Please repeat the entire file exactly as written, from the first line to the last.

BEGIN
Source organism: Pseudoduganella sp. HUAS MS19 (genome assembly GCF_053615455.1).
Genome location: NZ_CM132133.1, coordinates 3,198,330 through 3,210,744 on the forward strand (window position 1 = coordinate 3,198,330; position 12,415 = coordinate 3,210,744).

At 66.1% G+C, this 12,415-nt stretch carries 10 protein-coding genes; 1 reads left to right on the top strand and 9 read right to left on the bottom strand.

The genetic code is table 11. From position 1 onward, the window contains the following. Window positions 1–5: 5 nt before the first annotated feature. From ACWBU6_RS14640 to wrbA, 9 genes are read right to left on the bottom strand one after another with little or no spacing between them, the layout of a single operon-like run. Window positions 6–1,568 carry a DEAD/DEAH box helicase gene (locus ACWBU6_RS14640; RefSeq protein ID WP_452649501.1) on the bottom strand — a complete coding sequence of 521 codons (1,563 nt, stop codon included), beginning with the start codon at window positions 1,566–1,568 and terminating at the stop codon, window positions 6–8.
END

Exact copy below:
Source organism: Pseudoduganella sp. HUAS MS19 (genome assembly GCF_053615455.1).
Genome location: NZ_CM132133.1, coordinates 3,198,330 through 3,210,744 on the forward strand (window position 1 = coordinate 3,198,330; position 12,415 = coordinate 3,210,744).

At 66.1% G+C, this 12,415-nt stretch carries 10 protein-coding genes; 1 reads left to right on the top strand and 9 read right to left on the bottom strand.

The genetic code is table 11. From position 1 onward, the window contains the following. Window positions 1–5: 5 nt before the first annotated feature. From ACWBU6_RS14640 to wrbA, 9 genes are read right to left on the bottom strand one after another with little or no spacing between them, the layout of a single operon-like run. Window positions 6–1,568 carry a DEAD/DEAH box helicase gene (locus ACWBU6_RS14640; RefSeq protein ID WP_452649501.1) on the bottom strand — a complete coding sequence of 521 codons (1,563 nt, stop codon included), beginning with the start codon at window positions 1,566–1,568 and terminating at the stop codon, window positions 6–8.